Dead Pixel on TV

The TV screen image is formed by dots that are called pixels. These dots are of different colors that depend on transmitted video. Thus, they can form any picture on the screen.

How a Screen Pixel Works

A pixel consists of three areas so that it can take any color. These three areas are called sub-pixels. Some companies may add a fourth white sub-pixel for brightening.

It is these sub-pixels that TV electronics control to form the picture.

It’s a common TV practice to use three colors to form a color image: red, blue, and green. Therefore, each pixel consists of three sub-pixels of different colors (red, green, blue).

If you have a very close look at the screen, you can see these three colored areas.

The fact that an image on the screen can be created by using three colors has been scientifically proven, and there are special formulas for it.

What Does a “Dead Pixel” Mean

What is a dead pixel? It is a pixel that glows with a single color regardless of the image on the screen. It’s out of the TV processor’s control.

Dead pixels look like a monochrome dot on the screen, which doesn’t change when the picture changes. The color depends on a position of the liquid crystal that has stuck in the cell. If it’s open, then it’s white, if closed – black.

If one of sub-pixels fails, the cell will maintain a constant color instead of being just black or white.

There are defective pixels that fail when the matrix is heated. You will be able to detect them after the TV has been working for a while.

What is the warranty from the manufacturer in case of dead pixels on Samsung TVs.

Non-working sub-pixel on the screen
Non-working sub-pixel on the screen

What’s the Reason for Dead Pixels

LCD screens consist of a few layers, with each of them performing its own functions. Only two layers are responsible for the dead pixels problem. These are a layer with liquid crystals and a layer with thin-film transistors (TFT).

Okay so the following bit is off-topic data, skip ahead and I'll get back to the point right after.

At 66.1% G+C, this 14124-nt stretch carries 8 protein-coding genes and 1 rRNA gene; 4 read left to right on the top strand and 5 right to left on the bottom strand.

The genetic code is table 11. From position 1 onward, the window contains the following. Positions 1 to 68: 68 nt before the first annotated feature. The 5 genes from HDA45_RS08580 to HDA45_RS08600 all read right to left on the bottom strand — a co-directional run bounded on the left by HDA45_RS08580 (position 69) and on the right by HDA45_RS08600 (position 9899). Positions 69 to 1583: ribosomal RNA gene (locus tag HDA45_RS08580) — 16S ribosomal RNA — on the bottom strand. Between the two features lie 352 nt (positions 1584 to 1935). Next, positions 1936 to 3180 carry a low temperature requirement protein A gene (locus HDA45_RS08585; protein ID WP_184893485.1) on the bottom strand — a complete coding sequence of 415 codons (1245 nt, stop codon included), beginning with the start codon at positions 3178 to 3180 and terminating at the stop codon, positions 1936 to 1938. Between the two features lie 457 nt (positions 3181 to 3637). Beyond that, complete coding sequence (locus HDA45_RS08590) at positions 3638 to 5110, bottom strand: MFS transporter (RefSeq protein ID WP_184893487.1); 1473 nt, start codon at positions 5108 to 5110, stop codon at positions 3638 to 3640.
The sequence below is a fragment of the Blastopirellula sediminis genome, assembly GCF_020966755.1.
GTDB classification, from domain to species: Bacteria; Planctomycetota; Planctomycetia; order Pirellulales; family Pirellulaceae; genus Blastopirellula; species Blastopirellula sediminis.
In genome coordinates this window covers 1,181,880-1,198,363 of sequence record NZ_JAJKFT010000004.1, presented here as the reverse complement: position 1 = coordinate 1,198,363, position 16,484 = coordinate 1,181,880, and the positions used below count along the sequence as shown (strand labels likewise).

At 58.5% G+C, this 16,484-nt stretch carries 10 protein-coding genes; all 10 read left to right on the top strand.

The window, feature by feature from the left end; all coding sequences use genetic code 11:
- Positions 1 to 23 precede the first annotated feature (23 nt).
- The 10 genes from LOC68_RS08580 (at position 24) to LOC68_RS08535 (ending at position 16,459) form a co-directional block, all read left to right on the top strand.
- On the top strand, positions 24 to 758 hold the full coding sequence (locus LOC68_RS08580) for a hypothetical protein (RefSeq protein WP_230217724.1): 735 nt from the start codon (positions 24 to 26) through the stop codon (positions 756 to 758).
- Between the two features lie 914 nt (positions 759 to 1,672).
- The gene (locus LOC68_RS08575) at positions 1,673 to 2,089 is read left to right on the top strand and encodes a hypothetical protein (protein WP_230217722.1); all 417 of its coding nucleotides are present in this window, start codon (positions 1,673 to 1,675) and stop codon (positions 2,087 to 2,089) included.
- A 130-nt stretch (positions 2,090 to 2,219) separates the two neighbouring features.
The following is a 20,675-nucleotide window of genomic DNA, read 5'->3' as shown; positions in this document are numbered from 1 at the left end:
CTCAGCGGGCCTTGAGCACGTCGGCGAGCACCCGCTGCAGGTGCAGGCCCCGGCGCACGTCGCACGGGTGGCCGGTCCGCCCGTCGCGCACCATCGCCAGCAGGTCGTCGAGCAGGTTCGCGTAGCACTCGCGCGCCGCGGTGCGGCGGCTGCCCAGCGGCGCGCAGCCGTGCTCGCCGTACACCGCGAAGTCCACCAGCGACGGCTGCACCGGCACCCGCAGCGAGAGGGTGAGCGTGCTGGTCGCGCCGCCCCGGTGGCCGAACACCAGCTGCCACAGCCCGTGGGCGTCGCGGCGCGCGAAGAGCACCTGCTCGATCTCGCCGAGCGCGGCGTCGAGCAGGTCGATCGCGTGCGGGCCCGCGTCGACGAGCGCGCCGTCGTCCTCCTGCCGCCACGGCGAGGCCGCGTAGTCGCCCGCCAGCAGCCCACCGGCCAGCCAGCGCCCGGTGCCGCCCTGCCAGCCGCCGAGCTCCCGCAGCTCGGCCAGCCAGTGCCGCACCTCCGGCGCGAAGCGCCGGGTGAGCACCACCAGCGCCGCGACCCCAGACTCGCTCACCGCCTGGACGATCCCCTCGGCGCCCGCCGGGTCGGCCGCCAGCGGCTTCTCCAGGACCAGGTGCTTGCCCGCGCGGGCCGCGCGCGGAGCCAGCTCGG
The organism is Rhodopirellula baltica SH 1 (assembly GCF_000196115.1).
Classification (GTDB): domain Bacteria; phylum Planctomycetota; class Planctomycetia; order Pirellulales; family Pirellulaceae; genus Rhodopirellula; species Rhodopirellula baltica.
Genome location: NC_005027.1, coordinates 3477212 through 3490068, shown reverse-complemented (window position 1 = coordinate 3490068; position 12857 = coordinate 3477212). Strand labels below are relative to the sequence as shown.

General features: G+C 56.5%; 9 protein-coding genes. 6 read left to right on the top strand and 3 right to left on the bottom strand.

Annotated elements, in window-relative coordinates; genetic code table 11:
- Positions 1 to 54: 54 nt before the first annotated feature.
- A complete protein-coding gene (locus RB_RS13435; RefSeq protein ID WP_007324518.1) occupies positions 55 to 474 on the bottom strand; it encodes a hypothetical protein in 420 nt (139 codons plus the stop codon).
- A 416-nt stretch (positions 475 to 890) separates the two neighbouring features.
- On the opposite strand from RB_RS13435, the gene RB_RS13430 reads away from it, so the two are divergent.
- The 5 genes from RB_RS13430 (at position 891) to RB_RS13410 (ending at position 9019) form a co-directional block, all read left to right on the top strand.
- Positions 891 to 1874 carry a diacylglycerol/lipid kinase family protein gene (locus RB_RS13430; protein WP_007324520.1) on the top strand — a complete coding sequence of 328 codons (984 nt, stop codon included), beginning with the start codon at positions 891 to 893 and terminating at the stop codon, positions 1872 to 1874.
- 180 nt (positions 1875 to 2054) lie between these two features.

These transistors control the crystals in the cells that the pixels consist of. When such a transistor fails, a dead pixel appears, since it becomes impossible to control liquid crystals.

If there is a defect in the liquid crystal layer, a liquid crystal in a cell simply stands still, and a dead pixel will still appear on the TV screen even if the transistor operates properly.

Dead pixel on a black screen
Dead pixel on a black screen

How to Check a TV Screen

Considering that most defects appear at the production stage, you can detect dead pixels on a TV screen as early as when buying it in a store.

The best way to check a TV for dead pixels is to show a single-color field on the screen. That is, if you are looking for black dots, then demonstrate a white field on the screen. If you are looking for white dots, then choose a black field, respectively. If you are looking for a colored dot, then present a field of a different color on the screen and examine the entire screen carefully – a dot of a different color (a dead pixel) will be visible with an unaided eye.

To check a TV for dead pixels in a store or at home, you can download checking pictures of the required resolution (Full HD or 4K) from the Internet. Save them on a USB flash drive and connect it to the TV receiver. Show the images from the flash drive on the screen, view the checking pictures one by one, and visually look for dead pixels from close range.